Part Two "The First Gig"


"Thanks for the loan of yer amp, mate!"
You've joined a band. You've rehearsed a few times. You know all the chords to 'September Gurls' but not necessarily the order in which they're played. Your girlfriend thinks you're brilliant (but she'll learn). You think you're ready to gig. This is a bad idea. No, it's A VERY BAD IDEA. The scenario normally runs like this - one member of the band has a mate who is in another band. They're playing in some gruesome nightmare of a pub next week and they're stuck for a support band. (Or more to the point they're stuck for a drumkit), and they thought it would be a nice gesture if they gave you the opening slot. This is, of course, complete and utter nonsense because they know that, as crappy as they are, following you would be a bit like The Who following Daphne and Celeste. Anyway, you accept and the night of the gig rolls around. The following things will occur:

All your mates will turn up. Not to cheer you on in your moment of triumph but to skulk around by the bar and snigger at you. At no time during your set will they clap or cheer (unless of course, you fall over or snap a string and then the roars will be deafening). They will not dance.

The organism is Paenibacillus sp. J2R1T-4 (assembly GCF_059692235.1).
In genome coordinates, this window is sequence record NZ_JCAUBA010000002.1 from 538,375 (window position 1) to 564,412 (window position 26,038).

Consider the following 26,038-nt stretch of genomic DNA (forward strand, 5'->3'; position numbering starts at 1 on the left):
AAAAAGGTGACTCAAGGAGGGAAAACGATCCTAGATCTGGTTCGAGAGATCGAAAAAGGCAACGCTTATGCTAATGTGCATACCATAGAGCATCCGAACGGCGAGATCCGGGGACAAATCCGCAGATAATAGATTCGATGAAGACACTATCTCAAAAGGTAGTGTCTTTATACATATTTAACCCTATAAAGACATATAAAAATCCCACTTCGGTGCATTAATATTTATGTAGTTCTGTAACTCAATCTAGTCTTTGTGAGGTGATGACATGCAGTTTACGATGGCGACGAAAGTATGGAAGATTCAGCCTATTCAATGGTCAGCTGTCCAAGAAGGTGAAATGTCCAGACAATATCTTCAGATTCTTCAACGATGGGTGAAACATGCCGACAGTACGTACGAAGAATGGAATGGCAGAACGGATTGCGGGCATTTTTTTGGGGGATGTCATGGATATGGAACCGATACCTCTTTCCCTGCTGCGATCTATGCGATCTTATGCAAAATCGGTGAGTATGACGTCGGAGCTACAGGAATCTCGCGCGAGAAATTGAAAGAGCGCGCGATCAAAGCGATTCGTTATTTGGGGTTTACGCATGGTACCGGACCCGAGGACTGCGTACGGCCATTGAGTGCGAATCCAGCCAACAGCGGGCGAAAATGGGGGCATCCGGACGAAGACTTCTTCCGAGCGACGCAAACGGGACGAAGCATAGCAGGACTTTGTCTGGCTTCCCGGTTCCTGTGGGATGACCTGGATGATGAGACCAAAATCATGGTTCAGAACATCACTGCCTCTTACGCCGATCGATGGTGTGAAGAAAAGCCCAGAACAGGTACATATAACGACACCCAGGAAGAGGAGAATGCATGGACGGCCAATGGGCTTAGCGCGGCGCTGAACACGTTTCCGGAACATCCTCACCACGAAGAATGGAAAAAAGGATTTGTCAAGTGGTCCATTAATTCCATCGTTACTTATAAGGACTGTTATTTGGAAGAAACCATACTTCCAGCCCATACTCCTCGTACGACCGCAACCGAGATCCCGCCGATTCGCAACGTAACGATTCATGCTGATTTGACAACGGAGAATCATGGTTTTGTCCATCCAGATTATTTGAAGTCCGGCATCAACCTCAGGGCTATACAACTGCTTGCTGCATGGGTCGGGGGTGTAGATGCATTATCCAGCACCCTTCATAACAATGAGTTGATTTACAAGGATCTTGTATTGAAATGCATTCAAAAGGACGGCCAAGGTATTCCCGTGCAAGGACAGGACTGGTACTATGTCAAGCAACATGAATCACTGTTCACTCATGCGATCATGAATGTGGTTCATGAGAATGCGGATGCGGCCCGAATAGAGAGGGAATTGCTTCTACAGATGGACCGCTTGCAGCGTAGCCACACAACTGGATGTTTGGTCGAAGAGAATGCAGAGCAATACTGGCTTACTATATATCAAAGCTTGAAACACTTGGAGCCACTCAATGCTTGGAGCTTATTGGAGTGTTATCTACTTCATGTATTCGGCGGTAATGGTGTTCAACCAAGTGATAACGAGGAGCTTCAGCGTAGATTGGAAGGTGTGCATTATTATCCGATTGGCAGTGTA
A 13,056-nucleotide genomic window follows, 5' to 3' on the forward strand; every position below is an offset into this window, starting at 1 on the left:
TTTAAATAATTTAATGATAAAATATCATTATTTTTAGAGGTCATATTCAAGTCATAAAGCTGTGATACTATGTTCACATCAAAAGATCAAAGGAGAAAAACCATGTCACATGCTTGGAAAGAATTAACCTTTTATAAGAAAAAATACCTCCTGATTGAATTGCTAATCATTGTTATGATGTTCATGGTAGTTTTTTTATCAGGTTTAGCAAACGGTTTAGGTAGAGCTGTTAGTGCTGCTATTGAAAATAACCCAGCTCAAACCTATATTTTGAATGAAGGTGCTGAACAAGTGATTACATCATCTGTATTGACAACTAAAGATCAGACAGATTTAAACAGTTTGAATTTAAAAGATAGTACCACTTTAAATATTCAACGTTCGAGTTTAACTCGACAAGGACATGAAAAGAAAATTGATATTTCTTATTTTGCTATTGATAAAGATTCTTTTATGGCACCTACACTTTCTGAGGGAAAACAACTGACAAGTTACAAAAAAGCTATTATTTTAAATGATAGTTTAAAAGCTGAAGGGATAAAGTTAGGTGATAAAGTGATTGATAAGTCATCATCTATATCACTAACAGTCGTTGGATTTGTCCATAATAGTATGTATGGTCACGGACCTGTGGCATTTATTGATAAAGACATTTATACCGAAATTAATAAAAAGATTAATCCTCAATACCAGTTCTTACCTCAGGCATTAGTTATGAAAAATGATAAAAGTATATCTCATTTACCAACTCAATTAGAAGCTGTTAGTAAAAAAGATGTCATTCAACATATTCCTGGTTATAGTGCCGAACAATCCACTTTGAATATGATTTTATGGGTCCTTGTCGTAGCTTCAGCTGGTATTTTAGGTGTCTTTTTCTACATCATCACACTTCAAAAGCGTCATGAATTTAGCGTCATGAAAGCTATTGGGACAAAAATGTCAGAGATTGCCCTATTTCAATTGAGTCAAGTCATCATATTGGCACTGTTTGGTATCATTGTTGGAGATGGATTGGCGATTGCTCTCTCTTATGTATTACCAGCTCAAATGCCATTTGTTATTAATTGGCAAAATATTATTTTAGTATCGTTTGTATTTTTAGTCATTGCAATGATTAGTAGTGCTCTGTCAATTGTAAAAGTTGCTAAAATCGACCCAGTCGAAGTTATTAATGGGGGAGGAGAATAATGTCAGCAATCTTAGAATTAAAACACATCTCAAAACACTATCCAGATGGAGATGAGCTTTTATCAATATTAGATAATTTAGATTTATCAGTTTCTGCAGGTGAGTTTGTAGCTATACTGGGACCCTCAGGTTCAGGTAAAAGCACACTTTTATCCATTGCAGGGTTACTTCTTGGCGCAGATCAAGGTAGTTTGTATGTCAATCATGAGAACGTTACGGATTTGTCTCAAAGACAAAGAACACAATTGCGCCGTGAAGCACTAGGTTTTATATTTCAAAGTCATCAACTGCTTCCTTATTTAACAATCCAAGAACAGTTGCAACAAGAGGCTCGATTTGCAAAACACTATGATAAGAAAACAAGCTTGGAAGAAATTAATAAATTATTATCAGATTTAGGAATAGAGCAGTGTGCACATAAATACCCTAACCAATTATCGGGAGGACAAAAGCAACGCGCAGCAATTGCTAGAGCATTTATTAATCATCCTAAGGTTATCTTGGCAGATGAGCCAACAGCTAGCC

Someone will take photographs. Not of that exquisite moment where you leaped in the air whilst pulling of the most difficult Jazz chord in the world, but of that slightly less than exquisite moment when you were picking your P.V.C. trousers from out of the crack of your butt.

That really dramatic pause in that aching ballad three quarters of the way through the set will be somewhat spoiled by the drummer's crash cymbal falling off its stand and rolling down the stairs.

You have one four note solo. You will screw it up. Your mates will cheer at this point.

Your electronic tuning device will not work, resulting in you trying to tune by ear whilst the drummer of the headline band re-enacts great tank battles of the twentieth century on your band's drumkit, which of course, he has now broken.

All your carefully rehearsed, pithily witty, Oscar Wilde-esque stage banter will be forgotten and the best you will be able to manage is a mumbled "Cheers" in between every other song.

Whilst you are singing a heart rending song of undying love dedicated to your girlfriend, she will be in the loo with her mates, laughing at your sexual inadequacies.

In many ways, playing your first gig is rather similar to your first sexual encounter - nervous, amateurish fumbling followed by embarrassment and apologies with a lingering feeling of disappointment combined with almost existential feelings of detachment, failure and futility. But at least after a shag you don't have to carry a bass amp down three flights of stairs…